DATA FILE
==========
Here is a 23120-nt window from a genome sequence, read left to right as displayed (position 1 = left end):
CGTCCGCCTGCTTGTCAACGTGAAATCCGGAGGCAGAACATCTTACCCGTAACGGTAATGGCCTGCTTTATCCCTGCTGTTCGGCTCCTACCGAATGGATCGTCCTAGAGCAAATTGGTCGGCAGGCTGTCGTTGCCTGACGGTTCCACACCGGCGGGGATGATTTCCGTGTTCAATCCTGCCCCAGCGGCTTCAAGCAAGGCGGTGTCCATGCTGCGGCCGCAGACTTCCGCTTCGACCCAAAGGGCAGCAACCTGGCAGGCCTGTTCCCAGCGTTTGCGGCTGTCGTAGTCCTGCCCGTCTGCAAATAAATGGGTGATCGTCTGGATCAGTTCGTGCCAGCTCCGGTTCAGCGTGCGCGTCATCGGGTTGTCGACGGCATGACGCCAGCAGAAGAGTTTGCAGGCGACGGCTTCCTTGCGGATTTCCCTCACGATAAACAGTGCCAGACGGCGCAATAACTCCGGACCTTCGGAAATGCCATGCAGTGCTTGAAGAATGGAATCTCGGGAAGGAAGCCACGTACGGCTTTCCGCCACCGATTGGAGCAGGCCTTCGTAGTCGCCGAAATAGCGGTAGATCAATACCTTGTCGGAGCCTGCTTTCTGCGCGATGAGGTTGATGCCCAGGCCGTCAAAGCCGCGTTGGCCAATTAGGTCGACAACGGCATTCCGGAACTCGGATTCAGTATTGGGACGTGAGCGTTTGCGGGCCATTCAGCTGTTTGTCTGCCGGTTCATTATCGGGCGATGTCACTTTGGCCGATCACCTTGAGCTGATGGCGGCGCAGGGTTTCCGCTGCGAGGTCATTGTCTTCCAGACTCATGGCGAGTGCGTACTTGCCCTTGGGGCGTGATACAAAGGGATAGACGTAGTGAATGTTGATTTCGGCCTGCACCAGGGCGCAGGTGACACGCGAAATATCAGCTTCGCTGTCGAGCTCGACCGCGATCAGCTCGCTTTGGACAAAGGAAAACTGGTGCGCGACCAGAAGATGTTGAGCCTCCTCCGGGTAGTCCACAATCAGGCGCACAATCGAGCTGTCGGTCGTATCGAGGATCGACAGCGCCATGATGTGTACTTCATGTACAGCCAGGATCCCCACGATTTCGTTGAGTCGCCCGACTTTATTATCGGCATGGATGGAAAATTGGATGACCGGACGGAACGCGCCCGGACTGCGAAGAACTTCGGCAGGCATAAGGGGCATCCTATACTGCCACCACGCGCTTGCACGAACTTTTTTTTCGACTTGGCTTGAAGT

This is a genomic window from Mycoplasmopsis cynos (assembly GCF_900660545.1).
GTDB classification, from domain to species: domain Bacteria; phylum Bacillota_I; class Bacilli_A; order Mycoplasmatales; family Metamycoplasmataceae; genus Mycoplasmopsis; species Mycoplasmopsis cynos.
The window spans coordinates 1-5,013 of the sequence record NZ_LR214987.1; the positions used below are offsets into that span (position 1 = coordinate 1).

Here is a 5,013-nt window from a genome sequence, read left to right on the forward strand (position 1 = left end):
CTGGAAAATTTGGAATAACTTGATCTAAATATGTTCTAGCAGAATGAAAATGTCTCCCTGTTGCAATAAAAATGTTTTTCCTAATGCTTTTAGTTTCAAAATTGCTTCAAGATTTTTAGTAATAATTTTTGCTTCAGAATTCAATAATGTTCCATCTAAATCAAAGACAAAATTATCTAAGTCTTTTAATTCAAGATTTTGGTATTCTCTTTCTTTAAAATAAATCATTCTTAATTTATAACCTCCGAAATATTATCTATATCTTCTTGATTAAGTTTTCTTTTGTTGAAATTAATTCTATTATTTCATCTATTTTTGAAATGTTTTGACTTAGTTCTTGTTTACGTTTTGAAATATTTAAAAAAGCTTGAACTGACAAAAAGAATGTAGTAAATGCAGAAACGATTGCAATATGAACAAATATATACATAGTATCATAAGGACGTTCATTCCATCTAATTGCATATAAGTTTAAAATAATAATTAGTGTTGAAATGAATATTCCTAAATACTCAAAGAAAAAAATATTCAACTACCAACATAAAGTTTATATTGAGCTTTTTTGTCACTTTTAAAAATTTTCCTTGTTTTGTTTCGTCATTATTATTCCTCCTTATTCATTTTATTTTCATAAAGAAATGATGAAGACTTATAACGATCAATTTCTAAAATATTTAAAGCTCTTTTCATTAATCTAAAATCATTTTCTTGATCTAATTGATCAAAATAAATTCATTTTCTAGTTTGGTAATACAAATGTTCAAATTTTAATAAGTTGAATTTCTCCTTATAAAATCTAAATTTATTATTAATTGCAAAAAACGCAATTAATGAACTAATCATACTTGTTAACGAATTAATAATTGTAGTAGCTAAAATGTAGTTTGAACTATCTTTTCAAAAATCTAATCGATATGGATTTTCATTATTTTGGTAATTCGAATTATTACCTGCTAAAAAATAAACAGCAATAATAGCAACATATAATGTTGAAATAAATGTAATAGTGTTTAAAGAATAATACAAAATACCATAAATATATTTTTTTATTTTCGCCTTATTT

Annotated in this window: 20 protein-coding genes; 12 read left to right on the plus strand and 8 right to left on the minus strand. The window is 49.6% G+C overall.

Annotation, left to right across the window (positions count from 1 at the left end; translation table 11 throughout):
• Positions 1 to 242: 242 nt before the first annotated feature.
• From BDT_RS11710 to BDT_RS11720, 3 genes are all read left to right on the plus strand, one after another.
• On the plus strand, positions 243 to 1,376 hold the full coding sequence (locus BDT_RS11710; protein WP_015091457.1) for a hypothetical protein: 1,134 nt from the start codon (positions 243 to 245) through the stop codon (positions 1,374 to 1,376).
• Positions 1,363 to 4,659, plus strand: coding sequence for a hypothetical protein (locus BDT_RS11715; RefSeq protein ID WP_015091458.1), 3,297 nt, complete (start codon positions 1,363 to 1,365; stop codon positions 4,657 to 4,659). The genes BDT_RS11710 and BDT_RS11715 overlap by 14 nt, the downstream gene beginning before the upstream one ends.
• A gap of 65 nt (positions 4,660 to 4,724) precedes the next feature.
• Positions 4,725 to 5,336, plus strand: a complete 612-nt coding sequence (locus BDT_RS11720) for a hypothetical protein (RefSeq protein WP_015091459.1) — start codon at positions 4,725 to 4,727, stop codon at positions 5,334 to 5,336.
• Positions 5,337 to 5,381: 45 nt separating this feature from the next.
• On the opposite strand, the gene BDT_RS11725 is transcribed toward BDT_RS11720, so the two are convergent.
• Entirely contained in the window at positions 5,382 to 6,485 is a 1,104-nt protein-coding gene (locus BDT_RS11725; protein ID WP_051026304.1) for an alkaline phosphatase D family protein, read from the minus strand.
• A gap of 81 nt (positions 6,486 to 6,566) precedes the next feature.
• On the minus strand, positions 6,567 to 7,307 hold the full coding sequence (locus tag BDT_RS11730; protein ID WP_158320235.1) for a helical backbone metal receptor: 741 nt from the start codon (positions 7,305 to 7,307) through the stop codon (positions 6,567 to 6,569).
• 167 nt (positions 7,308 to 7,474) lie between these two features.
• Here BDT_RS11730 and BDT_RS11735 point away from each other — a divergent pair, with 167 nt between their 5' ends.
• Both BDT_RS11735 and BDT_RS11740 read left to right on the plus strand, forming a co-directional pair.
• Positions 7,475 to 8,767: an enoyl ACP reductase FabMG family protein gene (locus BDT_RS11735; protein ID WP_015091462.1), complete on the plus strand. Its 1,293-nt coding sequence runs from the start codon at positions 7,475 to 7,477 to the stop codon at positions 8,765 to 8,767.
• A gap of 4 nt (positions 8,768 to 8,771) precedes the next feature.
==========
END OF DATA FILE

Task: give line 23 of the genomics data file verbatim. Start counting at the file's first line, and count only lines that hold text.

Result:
• Both BDT_RS11735 and BDT_RS11740 read left to right on the plus strand, forming a co-directional pair.